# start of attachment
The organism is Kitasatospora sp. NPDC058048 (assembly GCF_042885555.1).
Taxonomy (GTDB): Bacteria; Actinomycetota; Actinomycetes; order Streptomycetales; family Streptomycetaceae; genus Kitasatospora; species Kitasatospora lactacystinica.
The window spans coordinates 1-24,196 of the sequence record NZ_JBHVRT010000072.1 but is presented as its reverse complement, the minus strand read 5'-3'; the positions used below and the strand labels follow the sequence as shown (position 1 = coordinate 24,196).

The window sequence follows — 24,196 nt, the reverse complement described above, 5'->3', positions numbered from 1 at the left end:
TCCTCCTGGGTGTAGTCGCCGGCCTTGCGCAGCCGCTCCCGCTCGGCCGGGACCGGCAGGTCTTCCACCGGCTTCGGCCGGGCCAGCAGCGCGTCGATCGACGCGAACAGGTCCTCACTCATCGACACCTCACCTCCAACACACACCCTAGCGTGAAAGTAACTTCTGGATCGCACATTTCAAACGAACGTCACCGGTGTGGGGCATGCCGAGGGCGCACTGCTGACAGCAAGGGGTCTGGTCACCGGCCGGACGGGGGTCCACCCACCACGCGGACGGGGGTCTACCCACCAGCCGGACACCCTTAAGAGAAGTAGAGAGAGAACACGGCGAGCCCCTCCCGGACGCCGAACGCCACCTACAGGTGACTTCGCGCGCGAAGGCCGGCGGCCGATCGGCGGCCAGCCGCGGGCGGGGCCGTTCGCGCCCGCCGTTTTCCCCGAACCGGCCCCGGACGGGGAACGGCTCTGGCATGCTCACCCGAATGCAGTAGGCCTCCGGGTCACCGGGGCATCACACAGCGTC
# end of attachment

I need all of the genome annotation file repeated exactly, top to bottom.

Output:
The organism is Kitasatospora sp. NPDC058048 (assembly GCF_042885555.1).
Taxonomy (GTDB): Bacteria; Actinomycetota; Actinomycetes; order Streptomycetales; family Streptomycetaceae; genus Kitasatospora; species Kitasatospora lactacystinica.
The window spans coordinates 1-24,196 of the sequence record NZ_JBHVRT010000072.1 but is presented as its reverse complement, the minus strand read 5'-3'; the positions used below and the strand labels follow the sequence as shown (position 1 = coordinate 24,196).

The window sequence follows — 24,196 nt, the reverse complement described above, 5'->3', positions numbered from 1 at the left end:
TCCTCCTGGGTGTAGTCGCCGGCCTTGCGCAGCCGCTCCCGCTCGGCCGGGACCGGCAGGTCTTCCACCGGCTTCGGCCGGGCCAGCAGCGCGTCGATCGACGCGAACAGGTCCTCACTCATCGACACCTCACCTCCAACACACACCCTAGCGTGAAAGTAACTTCTGGATCGCACATTTCAAACGAACGTCACCGGTGTGGGGCATGCCGAGGGCGCACTGCTGACAGCAAGGGGTCTGGTCACCGGCCGGACGGGGGTCCACCCACCACGCGGACGGGGGTCTACCCACCAGCCGGACACCCTTAAGAGAAGTAGAGAGAGAACACGGCGAGCCCCTCCCGGACGCCGAACGCCACCTACAGGTGACTTCGCGCGCGAAGGCCGGCGGCCGATCGGCGGCCAGCCGCGGGCGGGGCCGTTCGCGCCCGCCGTTTTCCCCGAACCGGCCCCGGACGGGGAACGGCTCTGGCATGCTCACCCGAATGCAGTAGGCCTCCGGGTCACCGGGGCATCACACAGCGTC